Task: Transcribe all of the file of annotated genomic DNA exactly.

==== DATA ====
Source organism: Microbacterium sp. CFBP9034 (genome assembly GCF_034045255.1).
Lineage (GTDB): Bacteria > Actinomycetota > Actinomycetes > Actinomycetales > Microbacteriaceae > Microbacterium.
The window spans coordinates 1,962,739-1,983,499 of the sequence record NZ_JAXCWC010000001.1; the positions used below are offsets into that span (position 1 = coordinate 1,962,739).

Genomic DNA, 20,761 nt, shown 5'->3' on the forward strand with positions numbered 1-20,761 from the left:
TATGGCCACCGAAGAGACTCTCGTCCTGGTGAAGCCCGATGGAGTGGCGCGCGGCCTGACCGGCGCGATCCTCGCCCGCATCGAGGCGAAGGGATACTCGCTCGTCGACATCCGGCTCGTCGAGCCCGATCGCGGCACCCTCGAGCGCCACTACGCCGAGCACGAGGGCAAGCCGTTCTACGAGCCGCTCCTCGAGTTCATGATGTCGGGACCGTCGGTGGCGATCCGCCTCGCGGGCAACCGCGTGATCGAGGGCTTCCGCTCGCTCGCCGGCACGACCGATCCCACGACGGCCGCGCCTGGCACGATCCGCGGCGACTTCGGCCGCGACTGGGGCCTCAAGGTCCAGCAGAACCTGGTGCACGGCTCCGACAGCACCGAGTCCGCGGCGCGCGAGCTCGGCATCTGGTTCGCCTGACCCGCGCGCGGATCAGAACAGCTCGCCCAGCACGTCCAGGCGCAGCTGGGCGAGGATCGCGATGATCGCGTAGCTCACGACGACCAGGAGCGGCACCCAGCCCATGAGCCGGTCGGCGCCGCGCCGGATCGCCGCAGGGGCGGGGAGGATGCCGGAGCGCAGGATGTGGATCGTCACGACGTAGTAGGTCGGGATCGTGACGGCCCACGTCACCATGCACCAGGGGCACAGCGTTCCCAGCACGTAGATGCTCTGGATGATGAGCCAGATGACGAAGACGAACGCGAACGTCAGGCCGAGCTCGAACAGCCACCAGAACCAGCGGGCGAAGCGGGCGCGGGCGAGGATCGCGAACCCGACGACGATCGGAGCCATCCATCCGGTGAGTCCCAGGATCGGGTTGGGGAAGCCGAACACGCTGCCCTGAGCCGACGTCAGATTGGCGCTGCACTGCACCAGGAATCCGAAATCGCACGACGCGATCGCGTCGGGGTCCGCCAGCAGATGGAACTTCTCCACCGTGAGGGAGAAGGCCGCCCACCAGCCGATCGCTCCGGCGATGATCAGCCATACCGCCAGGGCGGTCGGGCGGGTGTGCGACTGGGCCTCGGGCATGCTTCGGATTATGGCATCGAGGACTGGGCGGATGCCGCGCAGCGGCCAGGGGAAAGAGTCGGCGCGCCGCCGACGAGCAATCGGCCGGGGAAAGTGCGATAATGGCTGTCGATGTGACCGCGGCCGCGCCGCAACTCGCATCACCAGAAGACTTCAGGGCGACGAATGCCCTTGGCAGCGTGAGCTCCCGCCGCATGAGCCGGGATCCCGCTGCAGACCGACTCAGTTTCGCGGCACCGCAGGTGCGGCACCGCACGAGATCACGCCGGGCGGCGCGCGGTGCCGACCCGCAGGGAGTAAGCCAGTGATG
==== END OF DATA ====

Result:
Source organism: Microbacterium sp. CFBP9034 (genome assembly GCF_034045255.1).
Lineage (GTDB): Bacteria > Actinomycetota > Actinomycetes > Actinomycetales > Microbacteriaceae > Microbacterium.
The window spans coordinates 1,962,739-1,983,499 of the sequence record NZ_JAXCWC010000001.1; the positions used below are offsets into that span (position 1 = coordinate 1,962,739).

Genomic DNA, 20,761 nt, shown 5'->3' on the forward strand with positions numbered 1-20,761 from the left:
TATGGCCACCGAAGAGACTCTCGTCCTGGTGAAGCCCGATGGAGTGGCGCGCGGCCTGACCGGCGCGATCCTCGCCCGCATCGAGGCGAAGGGATACTCGCTCGTCGACATCCGGCTCGTCGAGCCCGATCGCGGCACCCTCGAGCGCCACTACGCCGAGCACGAGGGCAAGCCGTTCTACGAGCCGCTCCTCGAGTTCATGATGTCGGGACCGTCGGTGGCGATCCGCCTCGCGGGCAACCGCGTGATCGAGGGCTTCCGCTCGCTCGCCGGCACGACCGATCCCACGACGGCCGCGCCTGGCACGATCCGCGGCGACTTCGGCCGCGACTGGGGCCTCAAGGTCCAGCAGAACCTGGTGCACGGCTCCGACAGCACCGAGTCCGCGGCGCGCGAGCTCGGCATCTGGTTCGCCTGACCCGCGCGCGGATCAGAACAGCTCGCCCAGCACGTCCAGGCGCAGCTGGGCGAGGATCGCGATGATCGCGTAGCTCACGACGACCAGGAGCGGCACCCAGCCCATGAGCCGGTCGGCGCCGCGCCGGATCGCCGCAGGGGCGGGGAGGATGCCGGAGCGCAGGATGTGGATCGTCACGACGTAGTAGGTCGGGATCGTGACGGCCCACGTCACCATGCACCAGGGGCACAGCGTTCCCAGCACGTAGATGCTCTGGATGATGAGCCAGATGACGAAGACGAACGCGAACGTCAGGCCGAGCTCGAACAGCCACCAGAACCAGCGGGCGAAGCGGGCGCGGGCGAGGATCGCGAACCCGACGACGATCGGAGCCATCCATCCGGTGAGTCCCAGGATCGGGTTGGGGAAGCCGAACACGCTGCCCTGAGCCGACGTCAGATTGGCGCTGCACTGCACCAGGAATCCGAAATCGCACGACGCGATCGCGTCGGGGTCCGCCAGCAGATGGAACTTCTCCACCGTGAGGGAGAAGGCCGCCCACCAGCCGATCGCTCCGGCGATGATCAGCCATACCGCCAGGGCGGTCGGGCGGGTGTGCGACTGGGCCTCGGGCATGCTTCGGATTATGGCATCGAGGACTGGGCGGATGCCGCGCAGCGGCCAGGGGAAAGAGTCGGCGCGCCGCCGACGAGCAATCGGCCGGGGAAAGTGCGATAATGGCTGTCGATGTGACCGCGGCCGCGCCGCAACTCGCATCACCAGAAGACTTCAGGGCGACGAATGCCCTTGGCAGCGTGAGCTCCCGCCGCATGAGCCGGGATCCCGCTGCAGACCGACTCAGTTTCGCGGCACCGCAGGTGCGGCACCGCACGAGATCACGCCGGGCGGCGCGCGGTGCCGACCCGCAGGGAGTAAGCCAGTGATG